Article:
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Review: Last Night in Soho

Edgar Wright is one of my favorite directors with Shaun of the Dead, Hot Fuzz, and Scott Pilgrim ranking up among my favorite films of all time.  Last Night in Soho doesn’t quite reach the heights of those movies but it’s an extremely interesting departure from some of his stylistic trademarks and tone but still oozes with gorgeous imagery and a solid horror mystery.

Thomasin McKenzie plays Ellie Turner, an aspiring fashion designer who developed a love of the 60s from her grandmother and heads from her small country home to London’s West End to attend a fashion design school.  After experiencing some cultural whiplash her first night when her style and personality clashes with most of the other students in her living quarters, especially her mean girl roommate Jocasta, Ellie sees and ad and moves to a small room in an older building run by Ms. Collins (Diana Rigg in her final performance).  Already having the ability to seemingly see spirits, mostly her dead mother, Ellie begins to have visions every night while she’s asleep of Sandie (Anya Taylor-Joy), a young woman in the 60s who aspires to be a singer in a nightclub.  At first, entranced by her visions, Ellie draws design inspiration from her visions and changes her look to match Sandie’s but the visions begin to grow darker and more disturbing, pushing Ellie closer and closer to the edge.  One thing I wasn’t expecting about Last Night in Soho is that it’s a bit of a slow burn and it takes a while for the visions and their effect on Ellie to reach a more horrific tone and most of the first half of the movie is just slowly revealing Sandie’s backstory and following Ellie’s personal life.  I was expecting things to get crazier and more horrific much sooner and I also thought that there was going to be more of a melding of the past and present like Ellie and Sandie were going to start interacting or Ellie was going to somehow affect the past but nothing like that ever happens. There is some stuff early on where it seems like Ellie is inhabiting Sandie’s body in the past like she gets a hickey after an early vision of Sandie making out with her “manager” Jack (Matt Smith), but there’s never a clear ruleset about how Ellie is experiencing the past and how much of it she’s just observing and how much she’s physically experiencing and it makes things a little confusing and hard to figure out what the stakes are later on when the visions get darker and scarier.  Some of my expectations are more at the feet of the trailers and the actual movie is fine and the unraveling mystery, while slow, is interesting to follow and the slowly creeping horror is done effectively.  It all builds to a pretty fantastic reveal and climax and if you’re looking for a more psychological horror movie, Last Night in Soho will most likely satisfy you.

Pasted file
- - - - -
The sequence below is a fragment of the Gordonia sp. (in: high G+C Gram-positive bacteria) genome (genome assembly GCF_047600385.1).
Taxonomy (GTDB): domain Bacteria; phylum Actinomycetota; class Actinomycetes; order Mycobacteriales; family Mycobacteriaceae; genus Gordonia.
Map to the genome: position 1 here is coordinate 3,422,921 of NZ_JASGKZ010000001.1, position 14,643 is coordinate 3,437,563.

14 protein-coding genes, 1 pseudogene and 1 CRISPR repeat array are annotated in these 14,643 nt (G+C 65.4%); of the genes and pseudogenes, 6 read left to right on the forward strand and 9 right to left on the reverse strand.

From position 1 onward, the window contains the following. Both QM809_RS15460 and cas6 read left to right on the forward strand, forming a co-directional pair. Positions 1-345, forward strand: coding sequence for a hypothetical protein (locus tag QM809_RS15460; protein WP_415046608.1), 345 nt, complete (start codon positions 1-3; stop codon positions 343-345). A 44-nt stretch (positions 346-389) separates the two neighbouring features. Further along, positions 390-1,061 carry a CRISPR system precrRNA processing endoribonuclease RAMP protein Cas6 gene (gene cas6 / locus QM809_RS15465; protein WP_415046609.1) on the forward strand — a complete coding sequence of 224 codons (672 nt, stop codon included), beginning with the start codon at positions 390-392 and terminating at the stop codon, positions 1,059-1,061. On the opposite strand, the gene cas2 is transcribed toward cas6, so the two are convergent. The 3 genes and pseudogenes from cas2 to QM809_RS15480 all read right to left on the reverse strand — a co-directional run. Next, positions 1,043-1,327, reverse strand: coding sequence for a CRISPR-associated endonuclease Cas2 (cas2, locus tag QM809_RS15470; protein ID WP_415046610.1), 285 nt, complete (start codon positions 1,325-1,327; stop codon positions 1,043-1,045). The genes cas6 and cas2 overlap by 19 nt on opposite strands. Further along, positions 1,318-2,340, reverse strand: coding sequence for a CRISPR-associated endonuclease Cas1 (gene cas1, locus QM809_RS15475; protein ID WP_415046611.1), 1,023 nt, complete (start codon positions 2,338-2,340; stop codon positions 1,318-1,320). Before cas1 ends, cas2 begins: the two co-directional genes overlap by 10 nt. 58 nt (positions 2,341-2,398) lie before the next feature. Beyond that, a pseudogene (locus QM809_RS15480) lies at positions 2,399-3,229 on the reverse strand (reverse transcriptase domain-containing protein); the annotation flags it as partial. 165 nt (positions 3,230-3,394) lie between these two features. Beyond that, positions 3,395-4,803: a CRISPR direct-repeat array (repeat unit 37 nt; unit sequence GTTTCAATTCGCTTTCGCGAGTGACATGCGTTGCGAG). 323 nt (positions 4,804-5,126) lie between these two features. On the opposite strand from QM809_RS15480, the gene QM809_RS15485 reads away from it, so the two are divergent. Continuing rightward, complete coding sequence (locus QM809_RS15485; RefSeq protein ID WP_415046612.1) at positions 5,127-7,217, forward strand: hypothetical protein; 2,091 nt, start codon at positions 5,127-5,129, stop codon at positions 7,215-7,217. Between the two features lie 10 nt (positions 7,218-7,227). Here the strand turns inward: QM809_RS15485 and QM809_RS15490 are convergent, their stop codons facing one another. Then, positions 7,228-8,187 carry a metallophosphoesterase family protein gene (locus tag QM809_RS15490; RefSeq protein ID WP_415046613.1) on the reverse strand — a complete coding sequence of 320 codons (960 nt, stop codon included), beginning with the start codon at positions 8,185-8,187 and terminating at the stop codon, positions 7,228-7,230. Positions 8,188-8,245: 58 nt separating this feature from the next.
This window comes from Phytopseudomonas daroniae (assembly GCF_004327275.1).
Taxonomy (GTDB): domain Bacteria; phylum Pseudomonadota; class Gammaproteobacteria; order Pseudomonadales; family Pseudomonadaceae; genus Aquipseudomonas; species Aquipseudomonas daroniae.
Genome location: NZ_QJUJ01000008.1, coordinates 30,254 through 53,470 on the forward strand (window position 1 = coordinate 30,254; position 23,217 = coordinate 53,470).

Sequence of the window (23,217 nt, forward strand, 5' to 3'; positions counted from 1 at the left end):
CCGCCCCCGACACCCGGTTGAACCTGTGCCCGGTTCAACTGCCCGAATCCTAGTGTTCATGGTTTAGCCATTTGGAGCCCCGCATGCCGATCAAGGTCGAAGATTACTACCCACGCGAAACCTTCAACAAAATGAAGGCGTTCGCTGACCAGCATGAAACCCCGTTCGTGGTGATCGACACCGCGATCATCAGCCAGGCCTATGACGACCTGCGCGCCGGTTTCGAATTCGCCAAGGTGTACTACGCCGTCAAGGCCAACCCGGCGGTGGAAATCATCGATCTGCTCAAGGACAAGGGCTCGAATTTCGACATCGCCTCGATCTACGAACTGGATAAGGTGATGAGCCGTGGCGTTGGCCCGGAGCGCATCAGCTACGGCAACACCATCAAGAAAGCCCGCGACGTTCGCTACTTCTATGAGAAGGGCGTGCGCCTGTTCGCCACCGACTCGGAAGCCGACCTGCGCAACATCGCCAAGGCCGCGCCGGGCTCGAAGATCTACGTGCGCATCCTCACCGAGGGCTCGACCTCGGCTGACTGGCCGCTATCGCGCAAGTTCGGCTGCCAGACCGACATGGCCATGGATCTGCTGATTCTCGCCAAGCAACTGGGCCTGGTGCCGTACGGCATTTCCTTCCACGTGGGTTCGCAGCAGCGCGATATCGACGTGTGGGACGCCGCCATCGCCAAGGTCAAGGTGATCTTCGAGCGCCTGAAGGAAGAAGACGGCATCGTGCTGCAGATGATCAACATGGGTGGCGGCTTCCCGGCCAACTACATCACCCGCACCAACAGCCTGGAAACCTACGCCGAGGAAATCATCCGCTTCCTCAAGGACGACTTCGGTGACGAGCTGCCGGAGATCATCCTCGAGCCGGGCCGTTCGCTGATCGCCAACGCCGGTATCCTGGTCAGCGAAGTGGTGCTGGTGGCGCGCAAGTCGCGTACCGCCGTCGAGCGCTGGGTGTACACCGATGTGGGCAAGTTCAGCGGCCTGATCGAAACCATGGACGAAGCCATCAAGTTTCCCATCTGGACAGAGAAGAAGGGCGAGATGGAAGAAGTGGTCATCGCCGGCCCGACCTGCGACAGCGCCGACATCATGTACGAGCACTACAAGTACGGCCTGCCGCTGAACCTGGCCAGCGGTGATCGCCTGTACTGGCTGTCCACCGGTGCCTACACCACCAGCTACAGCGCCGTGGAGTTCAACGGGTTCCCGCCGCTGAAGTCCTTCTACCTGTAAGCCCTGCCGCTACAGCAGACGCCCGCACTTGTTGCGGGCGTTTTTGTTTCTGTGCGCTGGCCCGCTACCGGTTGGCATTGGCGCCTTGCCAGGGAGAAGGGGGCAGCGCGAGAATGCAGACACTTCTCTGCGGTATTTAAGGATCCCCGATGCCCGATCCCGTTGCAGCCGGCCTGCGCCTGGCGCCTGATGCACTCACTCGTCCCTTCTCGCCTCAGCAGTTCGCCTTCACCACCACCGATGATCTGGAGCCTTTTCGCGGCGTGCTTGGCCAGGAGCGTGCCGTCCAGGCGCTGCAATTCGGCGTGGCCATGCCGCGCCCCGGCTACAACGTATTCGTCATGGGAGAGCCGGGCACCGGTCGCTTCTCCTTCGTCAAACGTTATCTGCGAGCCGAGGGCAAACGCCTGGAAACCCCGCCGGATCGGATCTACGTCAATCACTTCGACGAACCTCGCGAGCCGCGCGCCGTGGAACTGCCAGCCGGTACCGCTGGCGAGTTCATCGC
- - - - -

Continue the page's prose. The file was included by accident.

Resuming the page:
Acting-wise, both Thomasin McKenzie and Anya Taylor-Joy are great with McKenzie in particular shouldering the bulk of the movie and giving Ellie a vulnerability that makes you care and worry about what’s happening to her.  She also has excellent freaked-out and scared reactions that work excellently when horrific things start to happen.  Taylor-Joy starts out exuding confidence and beauty that you can see why Ellie becomes obsessed with it but she does a great job of showing the dark and sad descent of her character as the movie goes on.  Matt Smith does a great job as the nefarious Jack but he’s a bit of a one-note abusive creep and Terrence Stamp, as a character in the present who may have ties to what happened in the 60s, also feels a bit wasted and there’s lots of mystery and build-up about who his character is and what he wants with Ellie that ends in a pretty abrupt manner.

Like most Edgar Wright movies, one standout is the soundtrack, which is an exceptional collection of Swinging Sixties tracks from artists like Dusty Springfield, The Kinks, The Searchers, and, if you’ve seen the trailers, a slinky cover of “Downtown” by Anya Taylor-Joy.  Wright also does a fantastic job of recreating 60s London that calls to mind what Tarantino did recently in Once Upon a Time in Hollywood and the lighting and way things are shot just oozes style and visual detail.  There aren’t some of Wright’s trademarks like kinetic, quick-cut edits but he does do a lot of interesting visual tricks with swapping Ellie and Sandie in the 60s scenes or having Ellie be observing things in different mirrors around the locations or being an invisible observer in the various locales.  I prefer his more dynamic style but it’s cool and impressive to see that he can switch to a slower and darker style while keeping up the visual flair.

Last Night in Soho is an intriguing departure from the usual Edgar Wright style and tone that provides a solid psychological thriller/horror story with visual flourish to spare and some excellent performances.  I would probably say it’s my least favorite Wright movie but considering the caliber of his other work, that’s like saying this is the least delicious steak of 6 delicious steaks and it’s still worth checking out.

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